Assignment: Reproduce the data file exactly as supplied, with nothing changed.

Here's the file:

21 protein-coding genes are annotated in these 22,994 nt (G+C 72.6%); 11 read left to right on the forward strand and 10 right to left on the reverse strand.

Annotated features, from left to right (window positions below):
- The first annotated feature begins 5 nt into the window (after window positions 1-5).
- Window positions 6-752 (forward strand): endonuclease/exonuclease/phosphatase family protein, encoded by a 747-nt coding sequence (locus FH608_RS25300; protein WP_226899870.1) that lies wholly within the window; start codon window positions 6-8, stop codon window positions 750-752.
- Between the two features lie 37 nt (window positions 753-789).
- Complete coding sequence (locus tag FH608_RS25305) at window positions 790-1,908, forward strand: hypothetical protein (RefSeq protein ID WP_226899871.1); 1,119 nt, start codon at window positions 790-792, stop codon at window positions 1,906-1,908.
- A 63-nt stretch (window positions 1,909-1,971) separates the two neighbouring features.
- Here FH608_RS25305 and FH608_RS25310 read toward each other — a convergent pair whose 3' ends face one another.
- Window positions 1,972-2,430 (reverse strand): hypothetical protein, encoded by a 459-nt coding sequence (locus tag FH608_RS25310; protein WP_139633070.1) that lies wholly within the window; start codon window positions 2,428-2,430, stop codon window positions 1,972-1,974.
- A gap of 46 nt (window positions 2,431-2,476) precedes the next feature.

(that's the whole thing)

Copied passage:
21 protein-coding genes are annotated in these 22,994 nt (G+C 72.6%); 11 read left to right on the forward strand and 10 right to left on the reverse strand.

Annotated features, from left to right (window positions below):
- The first annotated feature begins 5 nt into the window (after window positions 1-5).
- Window positions 6-752 (forward strand): endonuclease/exonuclease/phosphatase family protein, encoded by a 747-nt coding sequence (locus FH608_RS25300; protein WP_226899870.1) that lies wholly within the window; start codon window positions 6-8, stop codon window positions 750-752.
- Between the two features lie 37 nt (window positions 753-789).
- Complete coding sequence (locus tag FH608_RS25305) at window positions 790-1,908, forward strand: hypothetical protein (RefSeq protein ID WP_226899871.1); 1,119 nt, start codon at window positions 790-792, stop codon at window positions 1,906-1,908.
- A 63-nt stretch (window positions 1,909-1,971) separates the two neighbouring features.
- Here FH608_RS25305 and FH608_RS25310 read toward each other — a convergent pair whose 3' ends face one another.
- Window positions 1,972-2,430 (reverse strand): hypothetical protein, encoded by a 459-nt coding sequence (locus tag FH608_RS25310; protein WP_139633070.1) that lies wholly within the window; start codon window positions 2,428-2,430, stop codon window positions 1,972-1,974.
- A gap of 46 nt (window positions 2,431-2,476) precedes the next feature.